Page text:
But some stories have a way of taking a happy turn. Timothy meets and marries a lovely young girl, and he recounts, in vivid detail, the wedding preparations and the event itself, right down to the fairy tale honeymoon in Las Vegas, Disneyland and, finally, Lake Tahoe, at a picturesque cabin in the snow. What could be more perfect, or happen to a nicer guy?

Does the future wind up all sunshine and roses for Timothy? Or does life once again intervene and kick him to the curb?

At one point, he becomes reflective and even profound. “Everyone has a heavy heart at one point in their life, and if they say no, then they are lying…I’ve always heard people say that life is a learning event. I can agree…”

Certainly, in this first-person, stream-of-consciousness narrative, Timothy relays more than anyone’s fair share of drama, angst and hard life-lessons. But through it all, he views his lot mostly with the glass half-full, a testament to his growing maturity.

Four stars to this ambitious journal. It’s an absorbing read for anyone who wants to cheer for a lovable underdog just trying to make his way in the wide, wide world.

Amazon Link

End of Knighthood Part I: The Chess Pieces (Reverence Book 2) by Joshua Landeros

The Borgs are back in this absorbing first installment of author Joshua Aaron Landeros’ much-anticipated sequel to his debut SciFi thriller Reverence.

Early in the book, Chancellor Venloran pays tribute to UNR troopers Valerie Iglesias and Luis Viramontes before a packed pavilion honoring those who fought — and died — to make the ruthless new megapower a reality.

“The cost of insurrection is always tragedy,” Venloran intones.

His words prove prophetic as subsequent events spiral into still more action and intrigue — definitely the author’s strong suit. Jacob, Miles, Angela, Victor and Neal are a close-knit cadre of cadets at the academy, where training includes dealing out death to dissidents by firing squad.

Not everyone can handle the brutal executions, though, and Miles is sent to a Correctional Unit for failing to kill a preteen girl who stood trembling before him, waiting for the bullet that never left his weapon..

It’s indicative of the cracks beginning to appear in the UNR facade of unity, and the Chancellor must become ever more vigilant as even the cyborgs who are key to enforcing UNR absolute rule begin to show signs of siding with a small but ever-growing dissidence.

As the story progresses, one cyborg in particular goes rogue and must be hunted down like a rabid dog. Except this dog is ready to bite more than its former master’s hand. His pre-cyborg name was Will, and his quest for justice — for true independence from Venloran and the ever-reaching tentacles of the oppressive UNR — is single-minded and relentless.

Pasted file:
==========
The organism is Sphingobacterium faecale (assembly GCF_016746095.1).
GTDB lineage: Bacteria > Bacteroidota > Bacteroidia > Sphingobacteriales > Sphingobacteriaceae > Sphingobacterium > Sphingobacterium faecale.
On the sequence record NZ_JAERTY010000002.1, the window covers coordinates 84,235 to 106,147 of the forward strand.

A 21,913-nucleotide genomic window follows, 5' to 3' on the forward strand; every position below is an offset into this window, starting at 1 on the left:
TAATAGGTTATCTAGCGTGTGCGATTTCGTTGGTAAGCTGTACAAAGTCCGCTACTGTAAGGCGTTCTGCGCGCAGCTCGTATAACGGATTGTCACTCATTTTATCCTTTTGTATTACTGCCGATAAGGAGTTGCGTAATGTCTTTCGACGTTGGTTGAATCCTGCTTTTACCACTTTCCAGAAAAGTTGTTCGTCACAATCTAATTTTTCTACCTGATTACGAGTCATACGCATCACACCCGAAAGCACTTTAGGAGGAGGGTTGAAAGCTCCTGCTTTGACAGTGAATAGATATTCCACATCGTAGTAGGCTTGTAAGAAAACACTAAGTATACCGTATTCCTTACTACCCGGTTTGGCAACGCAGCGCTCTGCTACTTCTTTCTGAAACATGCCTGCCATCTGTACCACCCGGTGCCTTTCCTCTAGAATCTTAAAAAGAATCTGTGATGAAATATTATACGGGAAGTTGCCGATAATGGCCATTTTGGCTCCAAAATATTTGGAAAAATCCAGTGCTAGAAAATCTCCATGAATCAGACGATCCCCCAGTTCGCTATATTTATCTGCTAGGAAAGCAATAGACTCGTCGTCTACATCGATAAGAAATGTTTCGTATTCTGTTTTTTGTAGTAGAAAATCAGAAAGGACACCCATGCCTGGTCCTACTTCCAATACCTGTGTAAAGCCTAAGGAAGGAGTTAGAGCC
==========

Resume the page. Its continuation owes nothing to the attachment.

Even his good friend and fellow cyborg Luis fell to the long sabre hung at his side. It was a deed for which Will remains deeply sorry, as he explains one day to Luis’ only daughter, Alyssa.

Meanwhile, super soldier Mari kicks ass in a rebel takedown, wondering as she does so about the righteousness of her vicious actions. She’s not the first SSC unit that’s contemplated her orders to kill and maim the UNR’s puny opposition forces.

But now there’s more at stake, as Venloran — a complex character who often rises above the two-dimensional cutout reserved for most megalomaniacal villains — is constructing a world summit that will once again make the venerable United Nations organization relevant.

Driving through a run-down stretch of Chicago one day, he turns morose. “I’m sorry,” he says to his wife. “it’s just… sometimes I worry I might lose. If I do, things will only decay even more.”

“‘Sorry? Worry?'” These are not words you hear from the lips of many all-powerful world leaders. But it’s just one more layer to a decidedly flawed and human player in Landeros’ complex plot.

And then there’s Super Soldier 37. Mari is hard-wired to save the world personally, yet it’s her personal demons that often get in the way. Raised by an obsessive Catholic mother, she typifies the reason why some units are being recalled for “modification” by UNR biomechanics. And even though her military training forces her to comply when it comes her turn to submit, the order nevertheless bothers her. A lot.

Strange behavior indeed for a being engineered to fight and kill without remorse of any kind. The perfect soldier in this intriguing intro to the Reverence sequel is, in fact, imperfect. And that’s what makes the entire book’s concept so appealing.

Go ahead. Get hooked on this carefully constructed series of novelettes that, together, will complete the next segment of the saga. You’ve got everything to gain and nothing to lose — except, perhaps, some sleep as you go with Will and the other freedom fighters to their next meticulously choreographed fight scene.

With this diverse cast of characters, you truly will wonder who the bad guys really are.

Amazon Link